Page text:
Under the hood, there are a few more key changes that enthusiasts will be interested in. The 8-core Zen 3 design doubles the L3 cache per core, but also combines it into a single 16 MB L3 cache structure. This enables any of the eight cores to access the full cache, reducing latency to main memory (from 4 MB to 16 MB). The previous design had two clusters of four Zen 2 cores, so while it still had 8 cores, each cluster only had access to 4 MB of L3 cache. This is of sizable importance when it comes to workloads that sit in the 4 MB to 16 MB memory space, such as integrated graphics gaming and discrete graphics.

The new processor is 180 mm2 in size, compared to 156 mm2 of the last generation, but still fits into the same socket. It contains 10.7 billion transistors, which is up from 9.8 billion. This means an effective decrease in transistor density, although we know that Zen 3 cores are slightly larger than Zen 2 cores, and some additional security measures have been added.

There are six desktop processors in this family, and two of them are coming to store shelves.

AMD Ryzen 5000G Series APUs
AnandTech Core /
Thread
Base
Freq
Turbo
Freq
GPU
CUs
GPU
Freq
PCIe
*
TDP
Ryzen 5000G
Ryzen 7 5700G 8 / 16 3800 4600 8 2000 16+4+4 65 W
Ryzen 7 5700GE 8 / 16 3200 4600 8 2000 16+4+4 35 W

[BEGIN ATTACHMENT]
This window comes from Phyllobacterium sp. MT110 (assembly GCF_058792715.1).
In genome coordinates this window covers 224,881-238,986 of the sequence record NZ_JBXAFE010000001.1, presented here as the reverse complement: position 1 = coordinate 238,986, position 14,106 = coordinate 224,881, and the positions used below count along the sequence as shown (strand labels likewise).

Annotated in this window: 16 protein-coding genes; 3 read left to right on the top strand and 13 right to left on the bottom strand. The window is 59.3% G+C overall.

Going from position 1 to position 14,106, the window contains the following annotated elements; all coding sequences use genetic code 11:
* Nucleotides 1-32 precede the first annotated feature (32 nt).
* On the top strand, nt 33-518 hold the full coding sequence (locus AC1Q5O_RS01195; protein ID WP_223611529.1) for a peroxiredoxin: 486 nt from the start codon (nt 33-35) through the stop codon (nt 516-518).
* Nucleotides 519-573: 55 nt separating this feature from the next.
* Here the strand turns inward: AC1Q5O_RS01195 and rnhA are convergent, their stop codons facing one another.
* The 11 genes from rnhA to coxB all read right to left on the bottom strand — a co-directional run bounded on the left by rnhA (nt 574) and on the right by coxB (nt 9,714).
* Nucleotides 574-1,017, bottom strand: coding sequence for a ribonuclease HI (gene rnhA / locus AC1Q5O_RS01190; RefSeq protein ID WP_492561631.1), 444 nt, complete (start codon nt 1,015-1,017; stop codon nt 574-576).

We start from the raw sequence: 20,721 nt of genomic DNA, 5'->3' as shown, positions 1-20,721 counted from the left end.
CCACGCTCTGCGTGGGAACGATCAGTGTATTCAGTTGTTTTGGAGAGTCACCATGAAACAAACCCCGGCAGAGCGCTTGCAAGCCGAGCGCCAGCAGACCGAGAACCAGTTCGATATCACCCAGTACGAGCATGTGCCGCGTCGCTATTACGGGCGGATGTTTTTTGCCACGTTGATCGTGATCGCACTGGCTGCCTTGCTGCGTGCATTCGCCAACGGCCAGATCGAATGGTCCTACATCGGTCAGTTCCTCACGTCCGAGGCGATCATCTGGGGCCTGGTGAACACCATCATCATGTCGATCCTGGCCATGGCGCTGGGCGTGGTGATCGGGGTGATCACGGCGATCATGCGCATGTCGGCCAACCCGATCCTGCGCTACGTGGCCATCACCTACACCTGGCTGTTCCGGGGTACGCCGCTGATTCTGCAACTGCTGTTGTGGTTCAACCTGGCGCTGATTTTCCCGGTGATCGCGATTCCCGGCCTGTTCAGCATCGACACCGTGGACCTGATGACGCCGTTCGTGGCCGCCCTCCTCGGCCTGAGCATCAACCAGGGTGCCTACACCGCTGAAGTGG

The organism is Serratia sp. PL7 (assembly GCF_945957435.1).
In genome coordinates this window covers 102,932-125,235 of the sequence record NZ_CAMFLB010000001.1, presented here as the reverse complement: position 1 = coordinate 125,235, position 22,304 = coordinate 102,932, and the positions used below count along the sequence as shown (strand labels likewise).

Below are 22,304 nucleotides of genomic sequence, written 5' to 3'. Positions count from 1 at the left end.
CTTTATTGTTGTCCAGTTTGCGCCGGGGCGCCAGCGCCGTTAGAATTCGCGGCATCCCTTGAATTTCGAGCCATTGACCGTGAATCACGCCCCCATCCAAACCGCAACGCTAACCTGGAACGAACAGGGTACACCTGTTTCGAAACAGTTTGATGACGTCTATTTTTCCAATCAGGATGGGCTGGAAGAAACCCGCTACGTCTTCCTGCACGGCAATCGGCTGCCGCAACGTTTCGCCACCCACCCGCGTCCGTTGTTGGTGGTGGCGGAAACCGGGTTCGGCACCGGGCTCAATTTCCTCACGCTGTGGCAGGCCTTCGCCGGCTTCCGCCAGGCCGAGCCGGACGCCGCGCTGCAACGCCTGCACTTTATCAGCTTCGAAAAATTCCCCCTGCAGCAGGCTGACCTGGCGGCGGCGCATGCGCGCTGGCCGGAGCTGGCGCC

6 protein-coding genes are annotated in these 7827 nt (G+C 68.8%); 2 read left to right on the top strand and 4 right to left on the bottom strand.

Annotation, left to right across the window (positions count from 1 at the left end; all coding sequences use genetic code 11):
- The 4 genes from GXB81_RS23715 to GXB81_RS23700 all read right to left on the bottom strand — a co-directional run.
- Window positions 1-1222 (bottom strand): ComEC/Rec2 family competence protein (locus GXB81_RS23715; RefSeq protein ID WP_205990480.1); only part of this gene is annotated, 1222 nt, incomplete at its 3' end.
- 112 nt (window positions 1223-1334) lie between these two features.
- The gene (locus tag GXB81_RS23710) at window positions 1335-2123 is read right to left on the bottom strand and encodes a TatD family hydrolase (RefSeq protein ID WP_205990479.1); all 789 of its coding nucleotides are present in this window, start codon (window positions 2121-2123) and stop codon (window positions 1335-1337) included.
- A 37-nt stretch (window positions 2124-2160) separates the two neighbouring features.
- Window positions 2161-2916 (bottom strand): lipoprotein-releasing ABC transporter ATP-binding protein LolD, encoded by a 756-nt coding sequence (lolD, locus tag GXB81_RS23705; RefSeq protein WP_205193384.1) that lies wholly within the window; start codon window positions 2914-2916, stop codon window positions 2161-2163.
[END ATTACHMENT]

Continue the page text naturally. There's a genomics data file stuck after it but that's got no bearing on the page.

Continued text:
Ryzen 5 5600G 6 / 12 3900 4400 7 1900 16+4+4 65 W
Ryzen 5 5600GE 6 / 12 3400 4400 7 1900 16+4+4 35 W
Ryzen 3 5300G 4 / 8 4000 4200 6 1700 16+4+4 65 W
Ryzen 3 5300GE 4 / 8 3600 4200 6 1700 16+4+4 35 W
*PCIe lanes on the SoC are listed in 16xGFX + 4xChipset + 4 for NVMe

The top part is a Ryzen 7 5700G, featuring eight cores and sixteen threads, with a base frequency of 3.8 GHz and a turbo frequency of 4.6 GHz. The Vega 8 graphics runs at 2000 MHz, and we get sixteen lanes of PCIe 3.0 for graphics, plus another four for storage and four for the chipset.. TDP of the chip is rated at 65 W, although in most motherboards the Package Power Tracking will bump power up to 88 W. The Ryzen 7 5700G will have an MSRP of $359.

The second part is a Ryzen 5 5600G, featuring six cores and twelve threads, with a base frequency of 3.9 GHz and a turbo frequency of 4.6 GHz. It drops down in graphics to Vega 7, running at 1900 MHz, but has the same PCIe 3.0 and TDP settings as the Ryzen 7. AMD has indicated that the 5600G should retail for $259.